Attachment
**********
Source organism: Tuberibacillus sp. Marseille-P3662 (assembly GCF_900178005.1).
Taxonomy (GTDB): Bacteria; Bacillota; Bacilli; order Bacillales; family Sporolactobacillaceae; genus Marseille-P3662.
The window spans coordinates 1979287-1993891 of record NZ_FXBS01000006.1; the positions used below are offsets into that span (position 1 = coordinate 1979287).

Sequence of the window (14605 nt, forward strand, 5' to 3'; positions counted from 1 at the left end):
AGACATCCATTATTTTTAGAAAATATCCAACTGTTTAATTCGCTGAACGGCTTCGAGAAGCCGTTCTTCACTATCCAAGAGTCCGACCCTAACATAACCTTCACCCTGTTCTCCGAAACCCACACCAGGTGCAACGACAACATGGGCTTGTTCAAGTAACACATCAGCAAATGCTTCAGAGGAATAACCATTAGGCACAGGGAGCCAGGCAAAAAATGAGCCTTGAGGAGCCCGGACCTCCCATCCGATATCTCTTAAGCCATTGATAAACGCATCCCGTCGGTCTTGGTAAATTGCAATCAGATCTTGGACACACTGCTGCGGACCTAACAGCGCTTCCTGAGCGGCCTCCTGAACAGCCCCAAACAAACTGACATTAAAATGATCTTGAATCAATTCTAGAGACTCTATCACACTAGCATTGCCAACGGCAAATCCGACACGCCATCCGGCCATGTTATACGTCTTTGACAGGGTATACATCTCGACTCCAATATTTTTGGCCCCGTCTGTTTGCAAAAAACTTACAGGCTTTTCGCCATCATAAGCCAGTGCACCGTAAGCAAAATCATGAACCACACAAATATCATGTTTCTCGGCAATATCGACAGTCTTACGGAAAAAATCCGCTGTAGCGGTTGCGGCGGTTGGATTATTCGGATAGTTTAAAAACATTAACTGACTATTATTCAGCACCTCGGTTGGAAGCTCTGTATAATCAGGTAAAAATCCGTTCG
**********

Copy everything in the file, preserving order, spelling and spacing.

Source organism: Tuberibacillus sp. Marseille-P3662 (assembly GCF_900178005.1).
Taxonomy (GTDB): Bacteria; Bacillota; Bacilli; order Bacillales; family Sporolactobacillaceae; genus Marseille-P3662.
The window spans coordinates 1979287-1993891 of record NZ_FXBS01000006.1; the positions used below are offsets into that span (position 1 = coordinate 1979287).

Sequence of the window (14605 nt, forward strand, 5' to 3'; positions counted from 1 at the left end):
AGACATCCATTATTTTTAGAAAATATCCAACTGTTTAATTCGCTGAACGGCTTCGAGAAGCCGTTCTTCACTATCCAAGAGTCCGACCCTAACATAACCTTCACCCTGTTCTCCGAAACCCACACCAGGTGCAACGACAACATGGGCTTGTTCAAGTAACACATCAGCAAATGCTTCAGAGGAATAACCATTAGGCACAGGGAGCCAGGCAAAAAATGAGCCTTGAGGAGCCCGGACCTCCCATCCGATATCTCTTAAGCCATTGATAAACGCATCCCGTCGGTCTTGGTAAATTGCAATCAGATCTTGGACACACTGCTGCGGACCTAACAGCGCTTCCTGAGCGGCCTCCTGAACAGCCCCAAACAAACTGACATTAAAATGATCTTGAATCAATTCTAGAGACTCTATCACACTAGCATTGCCAACGGCAAATCCGACACGCCATCCGGCCATGTTATACGTCTTTGACAGGGTATACATCTCGACTCCAATATTTTTGGCCCCGTCTGTTTGCAAAAAACTTACAGGCTTTTCGCCATCATAAGCCAGTGCACCGTAAGCAAAATCATGAACCACACAAATATCATGTTTCTCGGCAATATCGACAGTCTTACGGAAAAAATCCGCTGTAGCGGTTGCGGCGGTTGGATTATTCGGATAGTTTAAAAACATTAACTGACTATTATTCAGCACCTCGGTTGGAAGCTCTGTATAATCAGGTAAAAATCCGTTCG